It is ILLEGAL for any nation to treat foreign nationals differently than its own citizens.

Clean slates, and not oppressive debt claims imposed illegally by international banksters, leads to prosperity. POst-WW II Germany is a good example of this. And alternatively, Post WW I Germany is a very bad example of banksters imposing oppressive debt levels with criminal interest rates on a nation of workers who did not share in profit windfalls had by industrialists who took advantage of immoral warfiteering.

[quote=Michael Hudson]My friend David Kelley likes to cite Molly Ivins' quip: "It's hard to convince people that you are killing them for their own good." [/quote]

No kidding! And to paraphrase Hudson: International banksters' trillion dollar gambling debts that can not be repaid, won't be. And they know their impossible gambling debts will never be repaid. It's a ruse to get countries to handover valuable state assets and moneymakers to an international oligarchy at firesale prices.


By the way, that article posted by Catchfire above, written by Deena Stryker, may be inspiring, but apparently it's completely riddled with factual errors - just about every claim in it is either exaggerated or incorrect.  So you might want to read this correction from the Grapevine.  They correct it somewhat reluctantly, since they'd like Iceland to be the folk heroes that those of us outsiders on the left want them to be!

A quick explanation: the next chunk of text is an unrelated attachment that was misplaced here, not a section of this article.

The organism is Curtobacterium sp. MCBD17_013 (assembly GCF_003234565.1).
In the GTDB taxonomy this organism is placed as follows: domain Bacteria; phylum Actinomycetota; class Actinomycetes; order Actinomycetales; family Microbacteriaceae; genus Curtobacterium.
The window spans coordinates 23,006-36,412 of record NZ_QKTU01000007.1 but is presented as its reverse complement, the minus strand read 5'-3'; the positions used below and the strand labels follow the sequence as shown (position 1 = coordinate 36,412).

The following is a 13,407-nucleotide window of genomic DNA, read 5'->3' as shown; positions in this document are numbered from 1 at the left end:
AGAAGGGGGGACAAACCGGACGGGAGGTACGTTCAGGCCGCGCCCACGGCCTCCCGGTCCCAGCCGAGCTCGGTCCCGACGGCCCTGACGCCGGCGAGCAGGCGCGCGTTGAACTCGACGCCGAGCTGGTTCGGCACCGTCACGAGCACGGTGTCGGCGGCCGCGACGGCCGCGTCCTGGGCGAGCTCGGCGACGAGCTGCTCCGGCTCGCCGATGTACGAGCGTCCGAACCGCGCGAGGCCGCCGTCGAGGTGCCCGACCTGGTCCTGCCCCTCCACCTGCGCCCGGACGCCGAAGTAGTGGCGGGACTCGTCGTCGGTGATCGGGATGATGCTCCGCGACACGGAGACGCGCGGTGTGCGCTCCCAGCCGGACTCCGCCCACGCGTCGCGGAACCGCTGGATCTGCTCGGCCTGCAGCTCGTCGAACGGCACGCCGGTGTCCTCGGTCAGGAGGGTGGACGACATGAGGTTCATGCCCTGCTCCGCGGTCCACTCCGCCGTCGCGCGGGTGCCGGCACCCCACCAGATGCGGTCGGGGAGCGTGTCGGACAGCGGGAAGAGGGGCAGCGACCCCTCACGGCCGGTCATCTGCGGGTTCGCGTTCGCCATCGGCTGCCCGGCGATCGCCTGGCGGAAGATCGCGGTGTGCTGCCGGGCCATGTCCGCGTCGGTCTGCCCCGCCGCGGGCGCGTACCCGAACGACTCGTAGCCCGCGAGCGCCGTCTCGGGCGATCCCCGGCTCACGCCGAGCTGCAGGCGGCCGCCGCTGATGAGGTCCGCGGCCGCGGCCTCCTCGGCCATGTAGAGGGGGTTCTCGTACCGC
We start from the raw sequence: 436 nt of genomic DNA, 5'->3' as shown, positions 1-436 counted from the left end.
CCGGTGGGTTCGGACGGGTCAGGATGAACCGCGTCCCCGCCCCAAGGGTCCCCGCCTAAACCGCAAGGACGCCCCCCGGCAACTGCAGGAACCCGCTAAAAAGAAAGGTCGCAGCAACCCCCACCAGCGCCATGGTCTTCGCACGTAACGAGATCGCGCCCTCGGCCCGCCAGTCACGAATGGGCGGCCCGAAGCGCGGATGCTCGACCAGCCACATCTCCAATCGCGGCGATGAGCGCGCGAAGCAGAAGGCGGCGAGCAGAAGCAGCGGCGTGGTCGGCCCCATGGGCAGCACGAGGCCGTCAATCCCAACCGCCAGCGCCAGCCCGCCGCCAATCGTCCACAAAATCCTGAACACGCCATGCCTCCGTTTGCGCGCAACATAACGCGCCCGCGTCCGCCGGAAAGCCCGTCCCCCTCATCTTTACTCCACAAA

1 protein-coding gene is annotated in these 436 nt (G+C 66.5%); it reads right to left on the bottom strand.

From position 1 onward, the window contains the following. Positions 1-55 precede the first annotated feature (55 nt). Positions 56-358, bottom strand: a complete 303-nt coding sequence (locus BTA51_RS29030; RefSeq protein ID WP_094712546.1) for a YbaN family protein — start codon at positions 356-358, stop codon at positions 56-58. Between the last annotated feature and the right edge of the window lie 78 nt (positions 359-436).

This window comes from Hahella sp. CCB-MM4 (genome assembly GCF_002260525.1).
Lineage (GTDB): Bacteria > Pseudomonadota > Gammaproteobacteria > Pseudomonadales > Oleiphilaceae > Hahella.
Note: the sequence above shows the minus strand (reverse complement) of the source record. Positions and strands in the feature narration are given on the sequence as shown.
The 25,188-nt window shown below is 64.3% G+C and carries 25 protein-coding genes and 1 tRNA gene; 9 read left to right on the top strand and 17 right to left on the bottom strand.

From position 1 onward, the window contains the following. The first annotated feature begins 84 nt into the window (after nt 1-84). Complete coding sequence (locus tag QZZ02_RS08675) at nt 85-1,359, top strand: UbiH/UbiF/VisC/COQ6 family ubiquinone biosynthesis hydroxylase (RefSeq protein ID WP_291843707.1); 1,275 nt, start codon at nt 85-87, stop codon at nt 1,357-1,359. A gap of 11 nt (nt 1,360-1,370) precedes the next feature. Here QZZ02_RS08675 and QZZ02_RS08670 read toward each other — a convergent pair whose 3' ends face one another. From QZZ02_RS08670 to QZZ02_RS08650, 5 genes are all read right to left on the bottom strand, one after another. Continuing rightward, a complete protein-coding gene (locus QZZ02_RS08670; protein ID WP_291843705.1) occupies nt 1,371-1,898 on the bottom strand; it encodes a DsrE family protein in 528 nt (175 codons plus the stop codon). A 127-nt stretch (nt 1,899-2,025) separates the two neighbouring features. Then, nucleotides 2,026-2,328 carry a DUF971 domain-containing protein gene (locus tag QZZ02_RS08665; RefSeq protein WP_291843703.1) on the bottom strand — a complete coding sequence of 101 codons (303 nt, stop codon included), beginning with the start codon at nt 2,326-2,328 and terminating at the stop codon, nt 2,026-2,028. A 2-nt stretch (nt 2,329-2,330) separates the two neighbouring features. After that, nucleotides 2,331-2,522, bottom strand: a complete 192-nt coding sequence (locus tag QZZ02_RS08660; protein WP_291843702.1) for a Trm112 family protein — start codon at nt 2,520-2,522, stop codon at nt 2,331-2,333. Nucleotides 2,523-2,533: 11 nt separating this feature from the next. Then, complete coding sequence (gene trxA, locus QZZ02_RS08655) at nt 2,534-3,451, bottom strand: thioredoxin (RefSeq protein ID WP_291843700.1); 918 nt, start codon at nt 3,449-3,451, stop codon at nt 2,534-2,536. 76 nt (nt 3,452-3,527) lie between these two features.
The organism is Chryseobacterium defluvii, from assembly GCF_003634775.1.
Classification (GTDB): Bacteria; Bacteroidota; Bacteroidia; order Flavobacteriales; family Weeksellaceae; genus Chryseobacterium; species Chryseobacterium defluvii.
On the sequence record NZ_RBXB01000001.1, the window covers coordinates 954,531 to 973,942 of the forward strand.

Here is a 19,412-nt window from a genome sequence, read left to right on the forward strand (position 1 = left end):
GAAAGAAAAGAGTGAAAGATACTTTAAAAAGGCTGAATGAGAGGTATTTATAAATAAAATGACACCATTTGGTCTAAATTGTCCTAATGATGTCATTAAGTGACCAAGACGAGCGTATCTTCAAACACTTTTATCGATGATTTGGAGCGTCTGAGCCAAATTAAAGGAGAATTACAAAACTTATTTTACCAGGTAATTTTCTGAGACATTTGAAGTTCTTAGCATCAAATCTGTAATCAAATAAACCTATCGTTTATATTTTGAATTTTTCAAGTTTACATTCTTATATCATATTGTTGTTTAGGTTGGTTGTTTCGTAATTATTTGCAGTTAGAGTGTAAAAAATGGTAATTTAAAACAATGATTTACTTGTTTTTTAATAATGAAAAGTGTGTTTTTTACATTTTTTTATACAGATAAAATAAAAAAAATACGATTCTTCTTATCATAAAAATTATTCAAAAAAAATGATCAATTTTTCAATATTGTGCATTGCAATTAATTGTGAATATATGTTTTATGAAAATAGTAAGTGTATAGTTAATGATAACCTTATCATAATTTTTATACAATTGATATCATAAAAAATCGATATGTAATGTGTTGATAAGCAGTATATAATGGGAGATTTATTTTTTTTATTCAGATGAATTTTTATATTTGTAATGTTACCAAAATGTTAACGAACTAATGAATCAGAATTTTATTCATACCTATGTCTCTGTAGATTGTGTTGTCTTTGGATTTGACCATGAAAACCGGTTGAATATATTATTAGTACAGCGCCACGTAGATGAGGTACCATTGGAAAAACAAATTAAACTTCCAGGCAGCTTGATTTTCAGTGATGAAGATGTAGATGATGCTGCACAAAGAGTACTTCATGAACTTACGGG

Credit to radiorahim, who noticed this article and passed it along to me.


Thanks Michelle and Radiorahim.

[quote=the grapevine] We are fans of yours, but we are sad to say that your tweet and the article it cites are both dead wrong. #Iceland"[/quote]

One thing, I wonder who "we" are out there in the tweetosphere? I'll read some more...



The Grapevine editors, I would assume, with the actual article written by Anna Andersen.  And they were addressing Naomi Klein, who also tweeted the article Catchfire posted above, I think.  Notice all the Icelanders in the comments after the article who were congratulating the editors for setting the record straight.


I'm slightly but not entirely confused by this:

[quote=Anna Andersen]There are two errors there. One is obvious. Namely, Iceland is not a member of the European Union. [/quote]

And AA is right. Iceland is not an EU member country.

Iceland is a candidate nation for membership in the EU. They were already heavily integrated into the European common market before their application for membership was submitted sometime in June.

[quote=Anna Andersen]The other one is perhaps less obvious, but it is nonetheless an important point. That is, Iceland did not go bankrupt. This factual error was heavily criticised in 2008 when Iceland's banks collapsed and news spread that Iceland, the country, had gone bankrupt. This is as wrong today as it was then. [/quote]

I'm guessing that she is saying Icelandic government did not default on debts that it does not legally owe to British or Dutch banks? Is that what AA is saying?

And then there is this from the NYTimes:

[quote=NYTimes, 10/2008] "Iceland is bankrupt," said Arsaell Valfells, a professor at the University of Iceland.[/quote]

I think Valfells may be confusing the issue. How can Iceland declare bankruptcy for what are Icelandic banks gambling debts owed to British and Dutch banks? It makes no sense.